“It’s a halfway house that creates some savings but not enough,” said Inigo Lecubarri, who manages about $170 million at Abaco Financials Fund in London. “If you’re going to do these mergers, you should aim to cut costs.”
Spain is pushing for mergers between “cajas,” lenders run as foundations that helped fund the country’s property boom and account for about half of its loans. By melding ailing lenders with stronger partners, the central bank aims to purge bad loans and lay the groundwork for economic recovery as the government tackles its budget deficit. Lumping lenders together without reducing staff and closing branches isn’t likely to accomplish those aims, Lecubarri said.
Tuesday, May 25, 2010
The International Monetary Fund on Monday urged Spain to push forward with a major restructuring of its economy, including an overhaul of union-dominated labor markets and progress on cutting government budget deficits.
[...] Spanish labor markets are "dysfunctional," the IMF said, using a set of collective bargaining agreements that "hamstrings" companies' ability to hire and fire and set wages.
The situation "is ill-suited to membership of a currency union," the IMF said, because it allows other nations in the eurozone with more flexible wage and work arrangements, such as Germany, to produce more cheaply and attract more investment.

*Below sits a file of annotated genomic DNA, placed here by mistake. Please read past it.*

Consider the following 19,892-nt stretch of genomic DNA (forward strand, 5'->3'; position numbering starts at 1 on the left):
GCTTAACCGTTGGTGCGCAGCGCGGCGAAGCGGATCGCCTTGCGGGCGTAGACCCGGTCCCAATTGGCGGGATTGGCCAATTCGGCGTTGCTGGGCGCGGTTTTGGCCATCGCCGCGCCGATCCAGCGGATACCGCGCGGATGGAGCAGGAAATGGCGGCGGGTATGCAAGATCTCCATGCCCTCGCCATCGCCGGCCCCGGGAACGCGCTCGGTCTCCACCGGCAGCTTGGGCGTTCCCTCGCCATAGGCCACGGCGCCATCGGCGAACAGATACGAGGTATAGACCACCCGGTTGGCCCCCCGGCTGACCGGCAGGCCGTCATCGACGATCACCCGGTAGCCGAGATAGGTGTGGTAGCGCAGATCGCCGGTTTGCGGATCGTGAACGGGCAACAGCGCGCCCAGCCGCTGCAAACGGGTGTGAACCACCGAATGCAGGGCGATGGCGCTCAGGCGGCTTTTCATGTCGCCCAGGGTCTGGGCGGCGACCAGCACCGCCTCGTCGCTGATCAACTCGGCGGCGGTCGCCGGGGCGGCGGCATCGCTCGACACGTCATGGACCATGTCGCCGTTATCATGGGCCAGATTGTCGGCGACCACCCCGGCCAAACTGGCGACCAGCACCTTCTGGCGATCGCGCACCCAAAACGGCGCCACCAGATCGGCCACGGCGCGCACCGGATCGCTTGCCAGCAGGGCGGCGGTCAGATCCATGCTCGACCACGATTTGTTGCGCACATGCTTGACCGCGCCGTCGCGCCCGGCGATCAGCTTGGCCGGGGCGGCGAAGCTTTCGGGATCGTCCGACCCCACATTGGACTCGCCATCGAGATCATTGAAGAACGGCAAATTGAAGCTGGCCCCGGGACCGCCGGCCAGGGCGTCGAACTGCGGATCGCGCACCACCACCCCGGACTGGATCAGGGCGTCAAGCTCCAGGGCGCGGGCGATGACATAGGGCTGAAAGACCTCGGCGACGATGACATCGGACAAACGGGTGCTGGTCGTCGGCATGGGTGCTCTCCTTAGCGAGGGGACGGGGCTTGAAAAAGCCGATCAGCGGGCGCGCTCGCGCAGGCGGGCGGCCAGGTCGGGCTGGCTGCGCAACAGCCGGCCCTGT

Although Spain's still-stagnant economy should begin growing again, the country's recovery will be "weak and fragile" without efforts to restructure, the fund said.
The IMF also demanded a clearer accounting of the Spanish banks that are at risk of failure. Banks are still plagued by the collapse of a real estate bubble and uncertainty about the real value of assets they hold, the IMF said. The country's banks overall have "robust" levels of capital, it said, but "the risks remain elevated and unevenly distributed" in different institutions.
Monday, May 24, 2010
UPDATE. "The euro crisis is a judgment on the great lie of 'Europe'"
The U.S., Spain and Greece are among developed nations whose borrowings put them in a “ring of fire” amid sovereign debt concerns, said Pacific Investment Management Co., which runs the world’s biggest bond fund.
The company is investing in emerging markets that will benefit from high savings rates, the absence of debt bubbles and a greater capacity for government spending, said John Wilson, head of the Australian unit of Newport Beach, California-based Pimco, in an e-mailed statement today. The fund manager is targeting bonds including those in Brazil, Mexico and Russia and retaining holdings of inflation-linked Australian debt, he said.
“While the support declared by European leaders and the International Monetary Fund quelled concerns of sovereign risk spreading, Greece’s ability to refinance near-term debt remains a risk,” said Wilson. “Other developed countries in this ‘ring of fire’ are Ireland, Spain, France, U.S., U.K., Italy, Portugal and Japan.”
Saturday, May 22, 2010